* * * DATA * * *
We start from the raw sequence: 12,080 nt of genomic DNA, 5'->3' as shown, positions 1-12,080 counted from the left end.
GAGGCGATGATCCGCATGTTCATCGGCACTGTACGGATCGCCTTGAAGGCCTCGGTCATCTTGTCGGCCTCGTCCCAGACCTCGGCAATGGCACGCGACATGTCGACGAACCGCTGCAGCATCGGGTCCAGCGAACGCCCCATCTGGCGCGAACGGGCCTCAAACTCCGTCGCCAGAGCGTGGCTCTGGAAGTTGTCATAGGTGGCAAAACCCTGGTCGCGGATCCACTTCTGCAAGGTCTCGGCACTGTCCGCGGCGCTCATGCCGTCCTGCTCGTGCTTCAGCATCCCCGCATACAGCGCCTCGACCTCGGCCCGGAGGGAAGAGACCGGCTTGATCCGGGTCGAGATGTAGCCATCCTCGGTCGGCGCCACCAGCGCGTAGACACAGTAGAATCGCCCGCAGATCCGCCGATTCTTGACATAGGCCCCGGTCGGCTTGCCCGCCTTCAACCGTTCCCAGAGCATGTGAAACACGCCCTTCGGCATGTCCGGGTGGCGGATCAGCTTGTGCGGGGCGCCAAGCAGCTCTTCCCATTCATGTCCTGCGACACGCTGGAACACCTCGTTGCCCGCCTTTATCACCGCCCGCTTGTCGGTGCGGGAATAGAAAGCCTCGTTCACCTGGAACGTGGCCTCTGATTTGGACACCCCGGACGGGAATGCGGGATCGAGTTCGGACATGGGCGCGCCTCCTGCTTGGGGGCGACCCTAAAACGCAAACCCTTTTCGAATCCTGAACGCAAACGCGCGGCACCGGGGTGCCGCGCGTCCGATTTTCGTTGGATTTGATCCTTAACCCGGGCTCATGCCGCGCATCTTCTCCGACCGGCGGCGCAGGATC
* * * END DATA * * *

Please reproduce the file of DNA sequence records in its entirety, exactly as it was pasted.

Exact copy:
We start from the raw sequence: 12,080 nt of genomic DNA, 5'->3' as shown, positions 1-12,080 counted from the left end.
GAGGCGATGATCCGCATGTTCATCGGCACTGTACGGATCGCCTTGAAGGCCTCGGTCATCTTGTCGGCCTCGTCCCAGACCTCGGCAATGGCACGCGACATGTCGACGAACCGCTGCAGCATCGGGTCCAGCGAACGCCCCATCTGGCGCGAACGGGCCTCAAACTCCGTCGCCAGAGCGTGGCTCTGGAAGTTGTCATAGGTGGCAAAACCCTGGTCGCGGATCCACTTCTGCAAGGTCTCGGCACTGTCCGCGGCGCTCATGCCGTCCTGCTCGTGCTTCAGCATCCCCGCATACAGCGCCTCGACCTCGGCCCGGAGGGAAGAGACCGGCTTGATCCGGGTCGAGATGTAGCCATCCTCGGTCGGCGCCACCAGCGCGTAGACACAGTAGAATCGCCCGCAGATCCGCCGATTCTTGACATAGGCCCCGGTCGGCTTGCCCGCCTTCAACCGTTCCCAGAGCATGTGAAACACGCCCTTCGGCATGTCCGGGTGGCGGATCAGCTTGTGCGGGGCGCCAAGCAGCTCTTCCCATTCATGTCCTGCGACACGCTGGAACACCTCGTTGCCCGCCTTTATCACCGCCCGCTTGTCGGTGCGGGAATAGAAAGCCTCGTTCACCTGGAACGTGGCCTCTGATTTGGACACCCCGGACGGGAATGCGGGATCGAGTTCGGACATGGGCGCGCCTCCTGCTTGGGGGCGACCCTAAAACGCAAACCCTTTTCGAATCCTGAACGCAAACGCGCGGCACCGGGGTGCCGCGCGTCCGATTTTCGTTGGATTTGATCCTTAACCCGGGCTCATGCCGCGCATCTTCTCCGACCGGCGGCGCAGGATC